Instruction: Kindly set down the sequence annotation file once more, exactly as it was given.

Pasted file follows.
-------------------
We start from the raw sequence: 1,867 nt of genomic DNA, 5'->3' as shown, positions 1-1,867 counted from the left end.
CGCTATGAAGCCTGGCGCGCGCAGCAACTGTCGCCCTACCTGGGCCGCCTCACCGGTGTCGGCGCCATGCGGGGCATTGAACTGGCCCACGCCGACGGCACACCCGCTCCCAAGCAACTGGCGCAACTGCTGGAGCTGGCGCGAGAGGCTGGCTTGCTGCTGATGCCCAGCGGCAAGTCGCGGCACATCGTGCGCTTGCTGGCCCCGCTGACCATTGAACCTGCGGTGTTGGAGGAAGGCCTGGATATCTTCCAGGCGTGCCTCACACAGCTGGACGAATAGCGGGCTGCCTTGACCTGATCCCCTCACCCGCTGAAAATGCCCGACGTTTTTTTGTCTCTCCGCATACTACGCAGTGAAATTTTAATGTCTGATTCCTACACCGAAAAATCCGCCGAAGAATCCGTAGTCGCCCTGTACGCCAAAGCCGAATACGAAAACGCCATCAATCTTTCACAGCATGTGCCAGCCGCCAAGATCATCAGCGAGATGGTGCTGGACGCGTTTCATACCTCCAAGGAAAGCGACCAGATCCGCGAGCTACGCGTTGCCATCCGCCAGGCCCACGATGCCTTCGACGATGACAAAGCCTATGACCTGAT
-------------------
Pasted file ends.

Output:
We start from the raw sequence: 1,867 nt of genomic DNA, 5'->3' as shown, positions 1-1,867 counted from the left end.
CGCTATGAAGCCTGGCGCGCGCAGCAACTGTCGCCCTACCTGGGCCGCCTCACCGGTGTCGGCGCCATGCGGGGCATTGAACTGGCCCACGCCGACGGCACACCCGCTCCCAAGCAACTGGCGCAACTGCTGGAGCTGGCGCGAGAGGCTGGCTTGCTGCTGATGCCCAGCGGCAAGTCGCGGCACATCGTGCGCTTGCTGGCCCCGCTGACCATTGAACCTGCGGTGTTGGAGGAAGGCCTGGATATCTTCCAGGCGTGCCTCACACAGCTGGACGAATAGCGGGCTGCCTTGACCTGATCCCCTCACCCGCTGAAAATGCCCGACGTTTTTTTGTCTCTCCGCATACTACGCAGTGAAATTTTAATGTCTGATTCCTACACCGAAAAATCCGCCGAAGAATCCGTAGTCGCCCTGTACGCCAAAGCCGAATACGAAAACGCCATCAATCTTTCACAGCATGTGCCAGCCGCCAAGATCATCAGCGAGATGGTGCTGGACGCGTTTCATACCTCCAAGGAAAGCGACCAGATCCGCGAGCTACGCGTTGCCATCCGCCAGGCCCACGATGCCTTCGACGATGACAAAGCCTATGACCTGAT